Emily Van Hoff merges her background in graphic design with the practical crafting skills she picked up as a child in her vibrant wall hangings. From her home studio in Chicago, Van Hoff pays homage to women crafters of generations past as she stitches geometric quilts in bold color palettes of bubblegum pink, lavender, and cobalt. Thick stripes, bisected circles, and clean rows of stitches comprise many of the curved pieces, which the artist describes as a translation of “my digital design into a beautiful tactile object.”
Van Hoff’s vivid works sell out quickly, so keep an eye on her site and Instagram for future shop updates.
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Hundreds of Tiny Patchwork Bubbles Form a Colorful Geometric Quilt
What began as an early pandemic project designed to use up scrap fabric has resulted in an ingeniously designed field of color and geometries. “Tiny Bubbles” is a kaleidoscopic work by Marla Varner of Penny Lane Quilts in Sequim, Washington, that’s comprised of hundreds of curved pieces stitched into an abstract, variegated pattern of tiny rounds nestling into larger forms.
In total, the sewn work utilizes 1,320 individual pieces and took more than a year to complete. “Quilted during the pandemic, these tiny bubbles kept me occupied while isolated in my own small bubble. All of the quarter circles were traced from templates, cut with scissors, and pieced by hand. The curved units were then assembled by machine,” she says.
Varner will show “Tiny Bubbles” and the colorfully meandering patchwork titled “Crevices” at QuiltCon 2022 in Phoenix next month. In addition to those pieces, she’s also been working on a temperature quilt and smaller functional goods like potholders, which you can see below. For more on her meticulous process, head to Instagram and her site. (via Kottke)
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African Fabrics Connect to Form Quilted Portraits of Black Figures by Bisa Butler
Brooklyn-based artist Bisa Butler (previously) uses brightly colored cotton, wool, and chiffon fabrics with bold patterns to piece together quilts featuring detailed portraits of Black people. The materials and themes connect American subjects with their African roots and tell visual stories of history and culture.
Butler is a New Jersey-born African American artist with Ghanian heritage. A closer look at her portraits reveals intricate mosaics of shapes and patterns and complex multi-hued skin tones. For her James Baldwin-inspired piece “I Am Not Your Negro,” Butler created a portrait of a man seated in a pose similar to Rodin’s “Thinker” and a warm complexion inspired by The Fire Next Time, an important book written by Baldwin that was first published in 1963. “I used reds and oranges in his complexion to indicate this while this man sits calmly [there] is fire inside,” Butler said in a statement. “I use colorful imaginative colors in my figures because I am connecting color to emotion and I want their images to indicate a personality, mood, and temperament.”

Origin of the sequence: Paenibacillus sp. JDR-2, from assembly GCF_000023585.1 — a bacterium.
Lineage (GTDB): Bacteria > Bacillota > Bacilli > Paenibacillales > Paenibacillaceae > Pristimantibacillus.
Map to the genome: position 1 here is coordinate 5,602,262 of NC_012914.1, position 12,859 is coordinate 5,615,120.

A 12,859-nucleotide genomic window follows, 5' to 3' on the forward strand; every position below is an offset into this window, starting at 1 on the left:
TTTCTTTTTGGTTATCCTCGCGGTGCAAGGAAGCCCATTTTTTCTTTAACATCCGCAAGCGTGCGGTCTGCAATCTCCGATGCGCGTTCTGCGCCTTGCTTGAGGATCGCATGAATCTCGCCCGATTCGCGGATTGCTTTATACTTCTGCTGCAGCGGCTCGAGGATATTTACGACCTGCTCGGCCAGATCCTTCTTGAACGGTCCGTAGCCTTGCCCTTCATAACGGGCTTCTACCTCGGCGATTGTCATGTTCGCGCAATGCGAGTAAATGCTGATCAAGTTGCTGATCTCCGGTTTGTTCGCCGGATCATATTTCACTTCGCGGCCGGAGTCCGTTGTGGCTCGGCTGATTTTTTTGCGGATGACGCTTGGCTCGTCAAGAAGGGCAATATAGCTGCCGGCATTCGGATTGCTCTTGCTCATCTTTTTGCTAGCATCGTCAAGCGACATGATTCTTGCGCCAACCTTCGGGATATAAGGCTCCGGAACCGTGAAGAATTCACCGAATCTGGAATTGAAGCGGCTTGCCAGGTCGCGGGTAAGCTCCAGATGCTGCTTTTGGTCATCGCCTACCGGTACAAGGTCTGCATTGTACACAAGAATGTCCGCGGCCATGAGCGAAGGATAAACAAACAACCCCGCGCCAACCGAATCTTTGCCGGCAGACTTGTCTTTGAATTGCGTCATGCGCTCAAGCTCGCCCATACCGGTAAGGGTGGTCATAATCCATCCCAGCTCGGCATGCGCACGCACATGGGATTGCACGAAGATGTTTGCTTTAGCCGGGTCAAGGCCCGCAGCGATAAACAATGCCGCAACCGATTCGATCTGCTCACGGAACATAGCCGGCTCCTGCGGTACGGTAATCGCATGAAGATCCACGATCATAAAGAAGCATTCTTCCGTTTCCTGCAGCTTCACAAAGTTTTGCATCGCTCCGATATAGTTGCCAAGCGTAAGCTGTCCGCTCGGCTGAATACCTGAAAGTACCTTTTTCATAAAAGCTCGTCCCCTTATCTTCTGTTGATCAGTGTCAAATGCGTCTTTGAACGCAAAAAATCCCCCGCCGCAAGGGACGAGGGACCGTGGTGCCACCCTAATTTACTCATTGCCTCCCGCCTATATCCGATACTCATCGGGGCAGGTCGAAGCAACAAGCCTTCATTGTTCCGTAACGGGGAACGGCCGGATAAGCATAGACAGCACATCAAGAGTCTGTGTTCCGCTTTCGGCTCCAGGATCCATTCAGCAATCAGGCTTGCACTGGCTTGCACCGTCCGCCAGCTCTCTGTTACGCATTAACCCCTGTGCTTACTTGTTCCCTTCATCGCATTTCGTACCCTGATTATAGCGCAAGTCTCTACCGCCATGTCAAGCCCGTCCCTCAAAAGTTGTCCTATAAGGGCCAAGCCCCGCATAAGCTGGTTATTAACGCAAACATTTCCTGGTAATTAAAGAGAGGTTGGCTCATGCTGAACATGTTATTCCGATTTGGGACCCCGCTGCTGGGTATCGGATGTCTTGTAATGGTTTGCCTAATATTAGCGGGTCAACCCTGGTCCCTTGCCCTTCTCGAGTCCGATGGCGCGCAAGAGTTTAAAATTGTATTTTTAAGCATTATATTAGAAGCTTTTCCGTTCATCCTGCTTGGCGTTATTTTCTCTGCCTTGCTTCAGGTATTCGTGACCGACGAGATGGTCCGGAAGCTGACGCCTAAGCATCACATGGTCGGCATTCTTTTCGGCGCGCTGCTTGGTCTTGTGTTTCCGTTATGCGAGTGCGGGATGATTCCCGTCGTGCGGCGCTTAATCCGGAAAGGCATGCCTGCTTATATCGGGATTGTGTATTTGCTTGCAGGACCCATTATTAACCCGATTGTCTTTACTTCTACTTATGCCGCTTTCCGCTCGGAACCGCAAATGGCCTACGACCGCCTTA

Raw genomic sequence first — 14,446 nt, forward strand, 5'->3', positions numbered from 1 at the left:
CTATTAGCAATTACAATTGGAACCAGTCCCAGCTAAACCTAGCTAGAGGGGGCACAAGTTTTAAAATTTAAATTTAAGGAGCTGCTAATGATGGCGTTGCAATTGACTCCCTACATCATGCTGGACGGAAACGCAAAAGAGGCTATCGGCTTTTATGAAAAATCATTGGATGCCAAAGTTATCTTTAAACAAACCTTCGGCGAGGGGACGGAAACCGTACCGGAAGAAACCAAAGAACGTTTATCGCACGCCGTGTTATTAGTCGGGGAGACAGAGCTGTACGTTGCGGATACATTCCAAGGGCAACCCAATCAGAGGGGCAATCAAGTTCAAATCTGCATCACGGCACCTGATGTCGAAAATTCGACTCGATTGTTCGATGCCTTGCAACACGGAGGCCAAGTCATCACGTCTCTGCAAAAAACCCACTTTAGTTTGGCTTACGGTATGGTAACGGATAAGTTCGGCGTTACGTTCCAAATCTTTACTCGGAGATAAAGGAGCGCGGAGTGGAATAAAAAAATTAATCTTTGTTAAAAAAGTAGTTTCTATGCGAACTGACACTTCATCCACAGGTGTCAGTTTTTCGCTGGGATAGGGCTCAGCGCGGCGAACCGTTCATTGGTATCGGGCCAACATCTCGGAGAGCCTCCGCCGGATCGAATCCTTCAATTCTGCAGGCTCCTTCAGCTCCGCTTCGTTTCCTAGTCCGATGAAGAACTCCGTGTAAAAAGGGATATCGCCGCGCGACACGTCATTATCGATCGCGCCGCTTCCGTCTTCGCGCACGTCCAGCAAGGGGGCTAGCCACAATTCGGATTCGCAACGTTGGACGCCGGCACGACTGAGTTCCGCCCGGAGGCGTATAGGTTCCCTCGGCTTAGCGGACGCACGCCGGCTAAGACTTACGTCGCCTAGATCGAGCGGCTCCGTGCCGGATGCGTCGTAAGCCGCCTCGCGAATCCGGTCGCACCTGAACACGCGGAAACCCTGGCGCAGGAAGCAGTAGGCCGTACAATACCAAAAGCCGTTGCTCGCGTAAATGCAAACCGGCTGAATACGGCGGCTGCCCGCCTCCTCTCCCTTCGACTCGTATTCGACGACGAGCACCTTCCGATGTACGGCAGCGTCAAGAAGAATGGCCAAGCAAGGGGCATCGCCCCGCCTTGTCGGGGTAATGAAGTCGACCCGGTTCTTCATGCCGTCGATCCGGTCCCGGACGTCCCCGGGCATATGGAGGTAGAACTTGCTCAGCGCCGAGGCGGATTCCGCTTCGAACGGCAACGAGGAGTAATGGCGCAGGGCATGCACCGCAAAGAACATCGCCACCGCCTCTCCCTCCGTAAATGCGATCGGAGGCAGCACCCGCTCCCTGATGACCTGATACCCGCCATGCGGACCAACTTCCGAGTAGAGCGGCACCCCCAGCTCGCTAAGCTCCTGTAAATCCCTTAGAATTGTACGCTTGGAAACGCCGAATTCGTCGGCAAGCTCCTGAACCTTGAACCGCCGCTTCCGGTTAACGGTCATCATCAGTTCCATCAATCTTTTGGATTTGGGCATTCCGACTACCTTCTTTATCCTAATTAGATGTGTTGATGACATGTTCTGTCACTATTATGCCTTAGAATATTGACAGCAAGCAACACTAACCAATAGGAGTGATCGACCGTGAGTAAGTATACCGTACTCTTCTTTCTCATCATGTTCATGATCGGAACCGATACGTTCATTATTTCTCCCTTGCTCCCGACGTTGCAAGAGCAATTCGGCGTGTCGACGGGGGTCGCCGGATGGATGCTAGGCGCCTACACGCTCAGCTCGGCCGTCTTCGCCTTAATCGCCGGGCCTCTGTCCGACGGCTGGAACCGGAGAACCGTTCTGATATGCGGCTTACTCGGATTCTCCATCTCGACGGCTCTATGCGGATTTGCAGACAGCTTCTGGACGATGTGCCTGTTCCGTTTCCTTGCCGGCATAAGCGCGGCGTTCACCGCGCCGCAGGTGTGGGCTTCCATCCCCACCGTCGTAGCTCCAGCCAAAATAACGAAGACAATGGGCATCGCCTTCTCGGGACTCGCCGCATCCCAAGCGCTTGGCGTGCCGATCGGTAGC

The artist’s quilts also incorporate nods to Black wedding traditions, references to historically Black colleges and universities, and other elements that speak to the Black and African American experience. The Katonah Museum of Art is set to host the artist’s first solo museum exhibition with approximately 25 of her quilts on display from March 15 to June 14, 2020.
To learn more about the Bisa Butler’s work, head over to the Claire Oliver Gallery website and follow the artist on Instagram.
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Colorful Quilts by Bisa Butler use African Fabrics to Form Nuanced Portraits
Artist Bisa Butler draws from an array of vibrant patterned fabrics to create portraits of everyday people. She eschews representational colors, favoring layered jewel-toned hues to form the skin of her Black subjects, and often groups figures together into strong silhouettes.
“I have always been drawn to portraits,” Butler explains in a statement on her gallery’s website. “I was the little girl who would sit next to my grandmother and ask her to go through her old family photo albums. I was the one who wanted to hear the story behind every picture. This inquisitiveness has stayed with me to this day. I often start my pieces with a black and white photo and allow myself to tell the story.”
Butler studied fine art at Howard University. In a video interview by BRIC TV, the artist explains that she began using fabric in her paintings in college, and then converted to quilting as a way to continue her dedicated art practice while protecting her young daughter from toxic materials and fumes.
The artist was born in Orange, New Jersey, and now lives and works in Brooklyn, New York. She is represented by Claire Oliver Gallery. You can see more from Butler on Instagram. (via #WOMENSART)